• What is being done?

  • Who is doing it?

  • Why are they doing it?

  • How is it being done?

The first level can be further specified.

What? This is the first question to be answered for any activity. It is the mission or goal or simply the task. The task can be to Create (make something new) or Decide (evaluate and select alternative).

Who? The question is about who undertakes an activity. Possible answers are: Hierarchy, (someone in authority assigns a particular person or group to perform a task) or Crowd, (anyone in a large group who chooses to do so).

Why? This question deals with incentives, the reason for which people take part in the activity. What motivates them? What incentives are at work? The possible answers are: Money, where participants earn money from the activity, Love, in the sense of intrinsic enjoyment of the activity, the opportunity to socialize, the idea of contributing to something larger than themselves, Glory (or reputation), which is the recognition of themselves among their community.

In this our first analyze we did not investigate the question “how” and tried to apply the classification to different roles inside a CAP (user, owners, researcher and so on). The results are shown in Fig. 8.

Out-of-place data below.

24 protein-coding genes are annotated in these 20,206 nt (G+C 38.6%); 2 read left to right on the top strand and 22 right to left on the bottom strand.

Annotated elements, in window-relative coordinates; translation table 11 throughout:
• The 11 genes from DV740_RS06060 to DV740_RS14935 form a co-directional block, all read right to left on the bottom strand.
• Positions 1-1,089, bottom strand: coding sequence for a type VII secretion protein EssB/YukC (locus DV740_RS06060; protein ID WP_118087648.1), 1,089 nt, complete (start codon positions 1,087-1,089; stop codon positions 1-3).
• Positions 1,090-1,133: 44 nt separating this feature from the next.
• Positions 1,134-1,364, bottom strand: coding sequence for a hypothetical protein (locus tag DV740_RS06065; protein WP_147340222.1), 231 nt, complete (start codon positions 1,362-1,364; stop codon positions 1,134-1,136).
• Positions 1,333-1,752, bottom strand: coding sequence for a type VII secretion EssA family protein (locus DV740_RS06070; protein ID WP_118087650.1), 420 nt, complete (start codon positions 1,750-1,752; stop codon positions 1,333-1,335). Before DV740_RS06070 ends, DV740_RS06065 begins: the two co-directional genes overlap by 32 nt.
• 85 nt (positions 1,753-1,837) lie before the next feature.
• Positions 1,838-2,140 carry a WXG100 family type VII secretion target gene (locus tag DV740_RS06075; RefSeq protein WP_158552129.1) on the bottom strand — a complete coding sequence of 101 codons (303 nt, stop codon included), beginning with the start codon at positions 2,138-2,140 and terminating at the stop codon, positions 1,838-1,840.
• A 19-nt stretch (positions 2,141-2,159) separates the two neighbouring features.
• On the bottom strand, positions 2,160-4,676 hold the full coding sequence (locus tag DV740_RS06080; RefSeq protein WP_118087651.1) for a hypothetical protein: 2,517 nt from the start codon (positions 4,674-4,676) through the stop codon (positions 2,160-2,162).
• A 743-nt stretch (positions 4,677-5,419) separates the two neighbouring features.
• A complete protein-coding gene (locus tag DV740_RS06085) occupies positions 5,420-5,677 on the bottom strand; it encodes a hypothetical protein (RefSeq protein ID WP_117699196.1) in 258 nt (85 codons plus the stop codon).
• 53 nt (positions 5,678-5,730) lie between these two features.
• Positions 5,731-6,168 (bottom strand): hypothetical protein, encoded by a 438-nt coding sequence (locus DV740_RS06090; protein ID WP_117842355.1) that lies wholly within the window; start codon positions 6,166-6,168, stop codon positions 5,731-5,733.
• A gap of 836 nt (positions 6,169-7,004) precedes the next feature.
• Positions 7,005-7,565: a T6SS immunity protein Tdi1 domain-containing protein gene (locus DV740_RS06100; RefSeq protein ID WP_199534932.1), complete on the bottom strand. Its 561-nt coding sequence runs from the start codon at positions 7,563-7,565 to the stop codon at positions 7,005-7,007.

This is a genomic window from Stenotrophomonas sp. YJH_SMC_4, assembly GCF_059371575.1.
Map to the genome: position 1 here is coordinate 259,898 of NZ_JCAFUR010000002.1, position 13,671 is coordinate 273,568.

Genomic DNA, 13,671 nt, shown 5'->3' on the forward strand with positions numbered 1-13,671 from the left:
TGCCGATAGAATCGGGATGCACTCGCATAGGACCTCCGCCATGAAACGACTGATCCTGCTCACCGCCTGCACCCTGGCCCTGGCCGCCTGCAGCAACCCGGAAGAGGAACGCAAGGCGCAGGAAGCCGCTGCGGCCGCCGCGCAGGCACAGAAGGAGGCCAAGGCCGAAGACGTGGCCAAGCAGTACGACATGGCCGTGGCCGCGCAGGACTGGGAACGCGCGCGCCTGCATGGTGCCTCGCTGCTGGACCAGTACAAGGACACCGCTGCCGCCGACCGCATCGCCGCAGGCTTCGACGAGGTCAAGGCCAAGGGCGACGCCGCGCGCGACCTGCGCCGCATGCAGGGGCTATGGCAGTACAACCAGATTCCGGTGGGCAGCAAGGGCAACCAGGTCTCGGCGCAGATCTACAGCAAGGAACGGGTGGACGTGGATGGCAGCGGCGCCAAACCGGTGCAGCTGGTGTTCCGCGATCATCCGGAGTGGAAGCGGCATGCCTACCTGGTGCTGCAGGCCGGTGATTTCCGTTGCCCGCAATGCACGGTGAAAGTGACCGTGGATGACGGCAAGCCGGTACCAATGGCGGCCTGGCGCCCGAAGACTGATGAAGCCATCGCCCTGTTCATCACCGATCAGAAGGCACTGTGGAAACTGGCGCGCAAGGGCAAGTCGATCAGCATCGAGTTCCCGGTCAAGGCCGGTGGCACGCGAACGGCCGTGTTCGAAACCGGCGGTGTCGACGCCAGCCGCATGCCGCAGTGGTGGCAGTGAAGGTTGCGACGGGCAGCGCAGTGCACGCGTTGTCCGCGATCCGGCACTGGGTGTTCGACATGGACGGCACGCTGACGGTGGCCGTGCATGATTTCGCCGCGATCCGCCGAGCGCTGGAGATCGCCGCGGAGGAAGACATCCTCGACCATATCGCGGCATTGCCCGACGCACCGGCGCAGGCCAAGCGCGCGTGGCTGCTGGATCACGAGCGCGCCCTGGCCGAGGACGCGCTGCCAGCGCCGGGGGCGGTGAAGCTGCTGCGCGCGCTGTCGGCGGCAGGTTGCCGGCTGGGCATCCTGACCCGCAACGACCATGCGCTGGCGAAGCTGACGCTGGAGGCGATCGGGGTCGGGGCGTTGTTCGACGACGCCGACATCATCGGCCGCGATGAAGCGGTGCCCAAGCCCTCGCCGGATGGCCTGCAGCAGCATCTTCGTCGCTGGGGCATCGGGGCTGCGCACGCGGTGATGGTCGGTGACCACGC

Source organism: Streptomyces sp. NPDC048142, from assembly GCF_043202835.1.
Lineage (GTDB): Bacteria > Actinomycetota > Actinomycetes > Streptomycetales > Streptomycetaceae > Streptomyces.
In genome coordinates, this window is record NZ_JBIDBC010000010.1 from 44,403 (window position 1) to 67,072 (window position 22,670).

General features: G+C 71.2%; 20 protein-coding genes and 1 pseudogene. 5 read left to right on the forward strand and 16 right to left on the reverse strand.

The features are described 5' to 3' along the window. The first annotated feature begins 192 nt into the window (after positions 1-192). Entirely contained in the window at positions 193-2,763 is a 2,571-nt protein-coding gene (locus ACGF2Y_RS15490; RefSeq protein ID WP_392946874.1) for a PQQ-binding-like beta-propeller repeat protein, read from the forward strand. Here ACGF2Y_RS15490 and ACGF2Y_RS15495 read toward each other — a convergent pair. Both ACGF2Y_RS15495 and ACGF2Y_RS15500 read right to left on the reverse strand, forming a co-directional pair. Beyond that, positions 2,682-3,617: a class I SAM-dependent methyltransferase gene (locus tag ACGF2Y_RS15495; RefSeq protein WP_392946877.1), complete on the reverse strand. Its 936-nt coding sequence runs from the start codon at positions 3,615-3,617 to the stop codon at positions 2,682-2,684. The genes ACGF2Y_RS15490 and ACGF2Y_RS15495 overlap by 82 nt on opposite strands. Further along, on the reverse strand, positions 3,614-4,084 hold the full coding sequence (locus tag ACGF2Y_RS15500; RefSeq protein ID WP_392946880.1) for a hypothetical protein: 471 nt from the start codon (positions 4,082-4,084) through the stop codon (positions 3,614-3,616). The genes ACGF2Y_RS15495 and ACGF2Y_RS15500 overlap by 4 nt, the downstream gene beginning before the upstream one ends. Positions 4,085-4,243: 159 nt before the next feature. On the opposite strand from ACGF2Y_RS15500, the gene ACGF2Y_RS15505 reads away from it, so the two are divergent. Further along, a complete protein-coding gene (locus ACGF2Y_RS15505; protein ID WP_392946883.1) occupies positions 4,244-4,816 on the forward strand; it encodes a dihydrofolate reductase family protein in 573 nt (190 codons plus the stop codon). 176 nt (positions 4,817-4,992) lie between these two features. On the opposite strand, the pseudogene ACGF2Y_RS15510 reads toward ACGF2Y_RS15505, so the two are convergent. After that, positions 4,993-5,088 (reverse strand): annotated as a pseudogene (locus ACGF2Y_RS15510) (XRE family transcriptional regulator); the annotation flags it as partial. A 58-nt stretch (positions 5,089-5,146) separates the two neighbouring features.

Fig. 8.

Genes of collective intelligence of CAPs. The numbers represent how many times we have found the genes.

4 Conclusions

We performed two studies on the aspects that may influence the performances and health status of CAPs. The main lessons are:
  • Almost two-third of CAPs are developing applications on sustainability, ITC and sociology.

  • Most CAPs do not report on their stakeholders outreach and audiences and therefore it is impossible to evaluate their impact.

  • As for potential user involvement, almost half of the CAPs analysed are addressed to citizens and one fifth are dedicated to researchers.

  • Most of alive CAPs share information as the payoff for users, and since this resource is in general furnished by users, the expected payoff per user is constant or increases with the number of users themselves, and this is an indicator of a possible further increase of the CAPs audience.

Acknowledgements

The support of the European Commission under the FP7 Programme Collective-Awareness Platforms under the Grant Agreement no ICT-611299 for the SciCafe2.0 is gratefully acknowledged.

Copyright information

© Springer International Publishing AG 2016

Authors and Affiliations

  1. 1.Department of Physics and Astronomy and CSDC-Center for the Study of Complex DynamicsUniversity of FlorenceFlorenceItaly
  2. 2.INFN, sezFlorenceItaly